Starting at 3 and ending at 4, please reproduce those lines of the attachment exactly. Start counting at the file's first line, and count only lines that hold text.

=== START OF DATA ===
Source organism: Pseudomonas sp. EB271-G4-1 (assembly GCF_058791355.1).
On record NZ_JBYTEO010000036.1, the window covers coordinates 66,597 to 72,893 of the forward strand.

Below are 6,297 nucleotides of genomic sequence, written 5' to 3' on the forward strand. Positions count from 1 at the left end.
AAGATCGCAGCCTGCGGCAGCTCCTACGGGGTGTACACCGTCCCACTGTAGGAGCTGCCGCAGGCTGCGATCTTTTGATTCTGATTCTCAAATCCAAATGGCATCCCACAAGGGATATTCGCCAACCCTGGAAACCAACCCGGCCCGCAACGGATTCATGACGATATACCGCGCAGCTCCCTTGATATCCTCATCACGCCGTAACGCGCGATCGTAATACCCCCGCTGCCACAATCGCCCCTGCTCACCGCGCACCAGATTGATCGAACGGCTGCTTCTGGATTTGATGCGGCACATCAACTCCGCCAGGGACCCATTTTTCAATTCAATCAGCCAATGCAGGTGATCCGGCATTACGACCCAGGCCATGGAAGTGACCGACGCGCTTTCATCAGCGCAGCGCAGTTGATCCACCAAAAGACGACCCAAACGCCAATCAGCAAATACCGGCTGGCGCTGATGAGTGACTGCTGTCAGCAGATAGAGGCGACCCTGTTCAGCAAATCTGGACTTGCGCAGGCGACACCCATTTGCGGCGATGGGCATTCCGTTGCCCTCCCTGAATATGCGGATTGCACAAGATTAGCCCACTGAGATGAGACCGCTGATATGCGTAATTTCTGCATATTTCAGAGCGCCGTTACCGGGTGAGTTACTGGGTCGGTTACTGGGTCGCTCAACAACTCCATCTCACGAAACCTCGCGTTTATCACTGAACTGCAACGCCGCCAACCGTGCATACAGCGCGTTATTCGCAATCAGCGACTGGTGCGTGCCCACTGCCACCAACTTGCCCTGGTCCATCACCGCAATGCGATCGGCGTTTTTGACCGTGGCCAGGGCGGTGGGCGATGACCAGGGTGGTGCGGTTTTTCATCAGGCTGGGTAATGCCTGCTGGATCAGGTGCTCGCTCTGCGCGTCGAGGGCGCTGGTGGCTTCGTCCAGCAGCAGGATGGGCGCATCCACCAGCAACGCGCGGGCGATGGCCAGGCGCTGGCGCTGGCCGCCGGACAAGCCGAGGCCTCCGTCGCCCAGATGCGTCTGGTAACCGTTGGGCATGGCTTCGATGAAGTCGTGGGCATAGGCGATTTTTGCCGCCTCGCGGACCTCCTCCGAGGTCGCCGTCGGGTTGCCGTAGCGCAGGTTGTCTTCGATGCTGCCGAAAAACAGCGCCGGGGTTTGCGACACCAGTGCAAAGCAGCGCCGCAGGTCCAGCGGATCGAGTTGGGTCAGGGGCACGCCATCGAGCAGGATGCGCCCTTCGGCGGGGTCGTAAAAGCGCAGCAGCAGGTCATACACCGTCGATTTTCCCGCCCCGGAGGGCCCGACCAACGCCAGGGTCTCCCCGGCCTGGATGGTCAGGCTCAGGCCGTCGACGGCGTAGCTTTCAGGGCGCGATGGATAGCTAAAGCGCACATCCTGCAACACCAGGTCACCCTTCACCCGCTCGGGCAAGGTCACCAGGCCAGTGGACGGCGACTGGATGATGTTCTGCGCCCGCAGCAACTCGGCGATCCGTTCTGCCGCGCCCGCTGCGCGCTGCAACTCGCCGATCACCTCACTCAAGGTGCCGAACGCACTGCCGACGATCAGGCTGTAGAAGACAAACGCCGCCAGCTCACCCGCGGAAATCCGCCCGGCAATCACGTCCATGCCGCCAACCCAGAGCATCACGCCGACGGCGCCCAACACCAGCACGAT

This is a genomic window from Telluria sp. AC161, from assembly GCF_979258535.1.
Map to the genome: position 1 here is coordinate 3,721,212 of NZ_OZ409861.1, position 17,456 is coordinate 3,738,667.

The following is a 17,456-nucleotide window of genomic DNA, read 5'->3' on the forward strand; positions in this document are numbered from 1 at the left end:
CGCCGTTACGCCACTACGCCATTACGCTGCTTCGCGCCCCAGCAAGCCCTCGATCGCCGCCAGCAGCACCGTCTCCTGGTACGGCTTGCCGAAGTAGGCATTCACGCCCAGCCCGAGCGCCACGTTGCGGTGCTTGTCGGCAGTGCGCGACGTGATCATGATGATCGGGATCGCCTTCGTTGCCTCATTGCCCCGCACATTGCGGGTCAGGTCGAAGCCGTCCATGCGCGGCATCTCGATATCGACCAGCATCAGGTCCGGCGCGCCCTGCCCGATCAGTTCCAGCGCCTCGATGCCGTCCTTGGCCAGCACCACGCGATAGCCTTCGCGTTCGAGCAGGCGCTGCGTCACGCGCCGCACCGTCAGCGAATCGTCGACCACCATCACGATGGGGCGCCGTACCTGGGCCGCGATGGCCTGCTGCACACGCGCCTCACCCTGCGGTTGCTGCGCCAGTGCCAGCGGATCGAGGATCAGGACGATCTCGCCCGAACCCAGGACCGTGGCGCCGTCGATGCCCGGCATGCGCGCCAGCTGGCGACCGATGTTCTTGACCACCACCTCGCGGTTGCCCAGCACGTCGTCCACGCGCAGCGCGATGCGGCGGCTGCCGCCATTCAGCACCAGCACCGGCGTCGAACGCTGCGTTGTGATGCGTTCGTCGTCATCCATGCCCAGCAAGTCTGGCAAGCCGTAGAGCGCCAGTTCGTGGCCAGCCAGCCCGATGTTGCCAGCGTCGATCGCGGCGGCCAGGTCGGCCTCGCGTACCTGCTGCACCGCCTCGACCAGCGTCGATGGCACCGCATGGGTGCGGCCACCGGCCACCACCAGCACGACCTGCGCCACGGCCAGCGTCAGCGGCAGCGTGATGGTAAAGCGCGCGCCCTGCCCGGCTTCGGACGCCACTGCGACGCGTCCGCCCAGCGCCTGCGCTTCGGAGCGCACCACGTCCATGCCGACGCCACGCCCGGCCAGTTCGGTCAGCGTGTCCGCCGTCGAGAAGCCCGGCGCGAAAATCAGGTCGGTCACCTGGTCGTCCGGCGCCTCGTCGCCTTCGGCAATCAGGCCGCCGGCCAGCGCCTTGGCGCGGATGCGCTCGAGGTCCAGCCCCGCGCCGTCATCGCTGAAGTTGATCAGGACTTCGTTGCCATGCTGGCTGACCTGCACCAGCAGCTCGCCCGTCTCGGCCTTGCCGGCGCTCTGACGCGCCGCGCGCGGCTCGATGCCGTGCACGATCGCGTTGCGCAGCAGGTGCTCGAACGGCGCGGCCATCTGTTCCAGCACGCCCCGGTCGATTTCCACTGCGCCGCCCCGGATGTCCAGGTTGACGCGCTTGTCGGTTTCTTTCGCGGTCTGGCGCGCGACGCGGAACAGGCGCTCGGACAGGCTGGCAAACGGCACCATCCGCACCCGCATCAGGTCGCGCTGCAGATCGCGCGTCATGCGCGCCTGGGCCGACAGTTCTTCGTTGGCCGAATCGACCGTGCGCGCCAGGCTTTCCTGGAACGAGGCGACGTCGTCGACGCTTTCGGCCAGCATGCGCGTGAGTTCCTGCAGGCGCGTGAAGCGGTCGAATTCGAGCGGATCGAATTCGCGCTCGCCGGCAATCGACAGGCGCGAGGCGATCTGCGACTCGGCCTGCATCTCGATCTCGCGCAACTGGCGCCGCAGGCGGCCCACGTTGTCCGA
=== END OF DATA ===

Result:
Below are 6,297 nucleotides of genomic sequence, written 5' to 3' on the forward strand. Positions count from 1 at the left end.
AAGATCGCAGCCTGCGGCAGCTCCTACGGGGTGTACACCGTCCCACTGTAGGAGCTGCCGCAGGCTGCGATCTTTTGATTCTGATTCTCAAATCCAAATGGCATCCCACAAGGGATATTCGCCAACCCTGGAAACCAACCCGGCCCGCAACGGATTCATGACGATATACCGCGCAGCTCCCTTGATATCCTCATCACGCCGTAACGCGCGATCGTAATACCCCCGCTGCCACAATCGCCCCTGCTCACCGCGCACCAGATTGATCGAACGGCTGCTTCTGGATTTGATGCGGCACATCAACTCCGCCAGGGACCCATTTTTCAATTCAATCAGCCAATGCAGGTGATCCGGCATTACGACCCAGGCCATGGAAGTGACCGACGCGCTTTCATCAGCGCAGCGCAGTTGATCCACCAAAAGACGACCCAAACGCCAATCAGCAAATACCGGCTGGCGCTGATGAGTGACTGCTGTCAGCAGATAGAGGCGACCCTGTTCAGCAAATCTGGACTTGCGCAGGCGACACCCATTTGCGGCGATGGGCATTCCGTTGCCCTCCCTGAATATGCGGATTGCACAAGATTAGCCCACTGAGATGAGACCGCTGATATGCGTAATTTCTGCATATTTCAGAGCGCCGTTACCGGGTGAGTTACTGGGTCGGTTACTGGGTCGCTCAACAACTCCATCTCACGAAACCTCGCGTTTATCACTGAACTGCAACGCCGCCAACCGTGCATACAGCGCGTTATTCGCAATCAGCGACTGGTGCGTGCCCACTGCCACCAACTTGCCCTGGTCCATCACCGCAATGCGATCGGCGTTTTTGACCGTGGCCAGGGCGGTGGGCGATGACCAGGGTGGTGCGGTTTTTCATCAGGCTGGGTAATGCCTGCTGGATCAGGTGCTCGCTCTGCGCGTCGAGGGCGCTGGTGGCTTCGTCCAGCAGCAGGATGGGCGCATCCACCAGCAACGCGCGGGCGATGGCCAGGCGCTGGCGCTGGCCGCCGGACAAGCCGAGGCCTCCGTCGCCCAGATGCGTCTGGTAACCGTTGGGCATGGCTTCGATGAAGTCGTGGGCATAGGCGATTTTTGCCGCCTCGCGGACCTCCTCCGAGGTCGCCGTCGGGTTGCCGTAGCGCAGGTTGTCTTCGATGCTGCCGAAAAACAGCGCCGGGGTTTGCGACACCAGTGCAAAGCAGCGCCGCAGGTCCAGCGGATCGAGTTGGGTCAGGGGCACGCCATCGAGCAGGATGCGCCCTTCGGCGGGGTCGTAAAAGCGCAGCAGCAGGTCATACACCGTCGATTTTCCCGCCCCGGAGGGCCCGACCAACGCCAGGGTCTCCCCGGCCTGGATGGTCAGGCTCAGGCCGTCGACGGCGTAGCTTTCAGGGCGCGATGGATAGCTAAAGCGCACATCCTGCAACACCAGGTCACCCTTCACCCGCTCGGGCAAGGTCACCAGGCCAGTGGACGGCGACTGGATGATGTTCTGCGCCCGCAGCAACTCGGCGATCCGTTCTGCCGCGCCCGCTGCGCGCTGCAACTCGCCGATCACCTCACTCAAGGTGCCGAACGCACTGCCGACGATCAGGCTGTAGAAGACAAACGCCGCCAGCTCACCCGCGGAAATCCGCCCGGCAATCACGTCCATGCCGCCAACCCAGAGCATCACGCCGACGGCGCCCAACACCAGCACGAT